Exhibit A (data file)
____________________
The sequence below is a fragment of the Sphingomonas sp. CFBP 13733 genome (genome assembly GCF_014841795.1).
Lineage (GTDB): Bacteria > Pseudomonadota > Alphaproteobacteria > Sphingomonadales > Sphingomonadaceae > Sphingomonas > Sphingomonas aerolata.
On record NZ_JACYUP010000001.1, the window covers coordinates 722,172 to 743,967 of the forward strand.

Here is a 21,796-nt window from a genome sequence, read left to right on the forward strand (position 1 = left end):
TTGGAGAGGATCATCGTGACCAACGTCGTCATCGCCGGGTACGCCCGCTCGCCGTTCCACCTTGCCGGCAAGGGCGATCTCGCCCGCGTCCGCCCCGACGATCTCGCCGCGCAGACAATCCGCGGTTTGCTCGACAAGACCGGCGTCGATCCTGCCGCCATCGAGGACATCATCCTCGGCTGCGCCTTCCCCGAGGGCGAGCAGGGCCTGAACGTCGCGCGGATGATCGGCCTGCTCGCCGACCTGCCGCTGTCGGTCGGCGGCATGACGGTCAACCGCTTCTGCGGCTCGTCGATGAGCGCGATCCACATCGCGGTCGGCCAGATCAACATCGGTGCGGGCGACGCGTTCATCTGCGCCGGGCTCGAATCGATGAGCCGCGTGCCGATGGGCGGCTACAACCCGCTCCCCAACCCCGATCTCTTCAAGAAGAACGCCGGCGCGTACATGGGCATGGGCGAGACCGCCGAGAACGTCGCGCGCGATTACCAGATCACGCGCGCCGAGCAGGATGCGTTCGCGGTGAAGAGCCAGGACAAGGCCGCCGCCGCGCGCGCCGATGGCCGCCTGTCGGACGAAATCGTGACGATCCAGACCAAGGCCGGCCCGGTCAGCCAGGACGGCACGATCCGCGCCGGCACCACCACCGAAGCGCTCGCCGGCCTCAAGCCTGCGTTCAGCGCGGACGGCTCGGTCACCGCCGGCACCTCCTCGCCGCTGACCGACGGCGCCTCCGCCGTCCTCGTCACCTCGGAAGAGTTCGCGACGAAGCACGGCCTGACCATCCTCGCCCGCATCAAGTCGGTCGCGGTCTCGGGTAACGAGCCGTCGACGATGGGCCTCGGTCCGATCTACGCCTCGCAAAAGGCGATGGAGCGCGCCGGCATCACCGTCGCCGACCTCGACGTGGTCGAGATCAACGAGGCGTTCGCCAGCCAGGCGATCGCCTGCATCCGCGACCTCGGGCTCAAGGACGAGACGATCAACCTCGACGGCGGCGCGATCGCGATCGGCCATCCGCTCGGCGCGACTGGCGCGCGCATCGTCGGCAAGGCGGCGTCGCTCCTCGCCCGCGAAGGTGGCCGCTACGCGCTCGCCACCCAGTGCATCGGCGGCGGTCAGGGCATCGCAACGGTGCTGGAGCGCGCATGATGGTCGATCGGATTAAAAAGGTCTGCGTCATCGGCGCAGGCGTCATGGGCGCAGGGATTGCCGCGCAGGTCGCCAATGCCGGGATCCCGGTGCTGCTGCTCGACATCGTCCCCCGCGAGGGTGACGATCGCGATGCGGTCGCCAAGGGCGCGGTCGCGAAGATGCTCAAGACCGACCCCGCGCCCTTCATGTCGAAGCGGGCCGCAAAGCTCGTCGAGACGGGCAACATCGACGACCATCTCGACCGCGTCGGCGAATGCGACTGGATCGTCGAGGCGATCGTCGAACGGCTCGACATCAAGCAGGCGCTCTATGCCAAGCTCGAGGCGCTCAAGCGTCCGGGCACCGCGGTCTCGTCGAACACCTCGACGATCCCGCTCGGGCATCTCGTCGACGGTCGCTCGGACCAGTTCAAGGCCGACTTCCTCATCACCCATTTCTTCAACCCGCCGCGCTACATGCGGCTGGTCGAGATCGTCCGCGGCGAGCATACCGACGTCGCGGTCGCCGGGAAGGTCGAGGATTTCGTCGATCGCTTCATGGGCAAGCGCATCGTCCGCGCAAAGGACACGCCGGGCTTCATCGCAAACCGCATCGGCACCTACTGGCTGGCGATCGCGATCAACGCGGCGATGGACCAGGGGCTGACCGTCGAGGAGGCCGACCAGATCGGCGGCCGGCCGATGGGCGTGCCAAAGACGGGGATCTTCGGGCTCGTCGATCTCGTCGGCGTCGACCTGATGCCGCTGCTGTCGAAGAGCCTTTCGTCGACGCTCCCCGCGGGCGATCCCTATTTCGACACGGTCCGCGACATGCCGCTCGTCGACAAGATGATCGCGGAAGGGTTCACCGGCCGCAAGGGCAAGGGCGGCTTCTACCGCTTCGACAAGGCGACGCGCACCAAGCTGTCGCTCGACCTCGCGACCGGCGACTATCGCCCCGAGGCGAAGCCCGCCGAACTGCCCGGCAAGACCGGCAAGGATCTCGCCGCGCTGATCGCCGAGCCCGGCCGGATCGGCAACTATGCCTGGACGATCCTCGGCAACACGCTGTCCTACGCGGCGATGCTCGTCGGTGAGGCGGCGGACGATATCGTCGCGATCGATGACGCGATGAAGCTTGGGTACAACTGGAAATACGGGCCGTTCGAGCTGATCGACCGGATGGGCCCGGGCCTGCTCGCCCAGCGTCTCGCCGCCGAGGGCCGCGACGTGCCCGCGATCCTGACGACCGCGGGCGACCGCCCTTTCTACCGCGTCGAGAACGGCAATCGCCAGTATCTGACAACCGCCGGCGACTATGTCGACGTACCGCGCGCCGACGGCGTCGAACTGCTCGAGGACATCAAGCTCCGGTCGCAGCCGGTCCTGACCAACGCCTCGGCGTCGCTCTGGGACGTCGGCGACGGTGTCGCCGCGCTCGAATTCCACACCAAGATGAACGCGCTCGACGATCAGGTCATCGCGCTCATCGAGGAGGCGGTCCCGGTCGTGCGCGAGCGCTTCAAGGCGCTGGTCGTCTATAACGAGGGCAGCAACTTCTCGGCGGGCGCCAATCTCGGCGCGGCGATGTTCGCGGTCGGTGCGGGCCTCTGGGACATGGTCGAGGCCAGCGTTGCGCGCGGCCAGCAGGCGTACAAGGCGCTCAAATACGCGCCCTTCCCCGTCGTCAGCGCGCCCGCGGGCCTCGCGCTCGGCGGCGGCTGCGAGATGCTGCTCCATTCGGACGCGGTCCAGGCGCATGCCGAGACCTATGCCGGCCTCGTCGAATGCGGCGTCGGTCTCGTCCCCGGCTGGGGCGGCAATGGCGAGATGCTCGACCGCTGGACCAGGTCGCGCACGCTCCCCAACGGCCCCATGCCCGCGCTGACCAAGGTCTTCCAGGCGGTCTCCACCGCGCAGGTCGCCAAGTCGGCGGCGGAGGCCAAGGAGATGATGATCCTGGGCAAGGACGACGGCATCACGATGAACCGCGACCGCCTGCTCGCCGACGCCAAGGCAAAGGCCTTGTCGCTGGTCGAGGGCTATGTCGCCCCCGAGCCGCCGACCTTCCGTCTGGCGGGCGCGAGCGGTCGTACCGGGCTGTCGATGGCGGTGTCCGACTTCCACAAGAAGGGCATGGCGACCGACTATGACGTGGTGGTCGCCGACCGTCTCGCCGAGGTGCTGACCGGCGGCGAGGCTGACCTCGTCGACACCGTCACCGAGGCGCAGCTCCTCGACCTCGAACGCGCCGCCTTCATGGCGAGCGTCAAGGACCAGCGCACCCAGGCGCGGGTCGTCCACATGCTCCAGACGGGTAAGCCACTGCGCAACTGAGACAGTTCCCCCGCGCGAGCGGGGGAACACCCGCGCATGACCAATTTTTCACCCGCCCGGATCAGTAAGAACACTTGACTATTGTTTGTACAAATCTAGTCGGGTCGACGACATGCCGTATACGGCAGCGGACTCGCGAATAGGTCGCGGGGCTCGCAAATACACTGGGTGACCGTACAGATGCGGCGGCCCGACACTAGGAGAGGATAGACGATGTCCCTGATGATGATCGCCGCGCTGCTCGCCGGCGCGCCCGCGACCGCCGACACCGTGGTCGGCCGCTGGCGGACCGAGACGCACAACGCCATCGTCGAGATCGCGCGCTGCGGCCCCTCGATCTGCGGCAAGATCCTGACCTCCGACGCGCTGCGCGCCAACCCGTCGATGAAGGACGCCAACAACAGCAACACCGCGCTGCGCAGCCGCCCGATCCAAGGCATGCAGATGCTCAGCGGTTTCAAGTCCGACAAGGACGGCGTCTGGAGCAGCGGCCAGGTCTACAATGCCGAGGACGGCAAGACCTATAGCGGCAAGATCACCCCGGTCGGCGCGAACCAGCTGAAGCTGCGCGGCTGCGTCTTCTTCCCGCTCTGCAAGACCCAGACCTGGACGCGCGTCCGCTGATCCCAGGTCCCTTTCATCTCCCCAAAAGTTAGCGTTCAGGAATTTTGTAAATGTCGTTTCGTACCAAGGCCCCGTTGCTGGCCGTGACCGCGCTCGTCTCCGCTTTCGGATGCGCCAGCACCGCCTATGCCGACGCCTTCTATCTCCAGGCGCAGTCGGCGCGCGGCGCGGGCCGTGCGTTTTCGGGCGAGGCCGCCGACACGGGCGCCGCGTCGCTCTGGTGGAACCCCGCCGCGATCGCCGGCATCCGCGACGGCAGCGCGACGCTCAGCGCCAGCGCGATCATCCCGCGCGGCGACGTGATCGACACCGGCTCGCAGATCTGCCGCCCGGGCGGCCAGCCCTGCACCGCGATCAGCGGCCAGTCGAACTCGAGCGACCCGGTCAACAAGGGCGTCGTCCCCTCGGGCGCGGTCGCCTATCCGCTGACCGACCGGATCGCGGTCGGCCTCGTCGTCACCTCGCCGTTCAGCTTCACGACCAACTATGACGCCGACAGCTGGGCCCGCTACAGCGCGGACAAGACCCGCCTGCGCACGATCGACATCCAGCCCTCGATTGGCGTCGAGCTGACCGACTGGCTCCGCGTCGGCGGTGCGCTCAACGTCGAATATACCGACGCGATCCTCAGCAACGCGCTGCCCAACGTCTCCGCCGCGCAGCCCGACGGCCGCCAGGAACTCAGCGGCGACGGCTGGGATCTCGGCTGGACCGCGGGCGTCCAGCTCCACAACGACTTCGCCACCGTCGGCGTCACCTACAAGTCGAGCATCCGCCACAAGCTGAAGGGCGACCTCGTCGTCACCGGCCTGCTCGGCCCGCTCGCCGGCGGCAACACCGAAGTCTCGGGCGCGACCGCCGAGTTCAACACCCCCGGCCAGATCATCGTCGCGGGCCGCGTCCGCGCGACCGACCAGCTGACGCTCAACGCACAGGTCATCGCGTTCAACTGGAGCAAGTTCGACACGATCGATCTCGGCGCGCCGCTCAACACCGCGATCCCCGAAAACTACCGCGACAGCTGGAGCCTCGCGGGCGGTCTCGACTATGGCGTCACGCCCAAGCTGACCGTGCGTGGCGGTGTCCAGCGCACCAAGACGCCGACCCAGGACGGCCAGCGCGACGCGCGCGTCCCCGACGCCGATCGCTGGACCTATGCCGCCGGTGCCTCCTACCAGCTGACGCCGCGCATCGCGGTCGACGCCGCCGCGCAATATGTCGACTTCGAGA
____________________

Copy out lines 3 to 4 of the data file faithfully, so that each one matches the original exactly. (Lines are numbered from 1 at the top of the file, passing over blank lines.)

On record NZ_JACYUP010000001.1, the window covers coordinates 722,172 to 743,967 of the forward strand.

Here is a 21,796-nt window from a genome sequence, read left to right on the forward strand (position 1 = left end):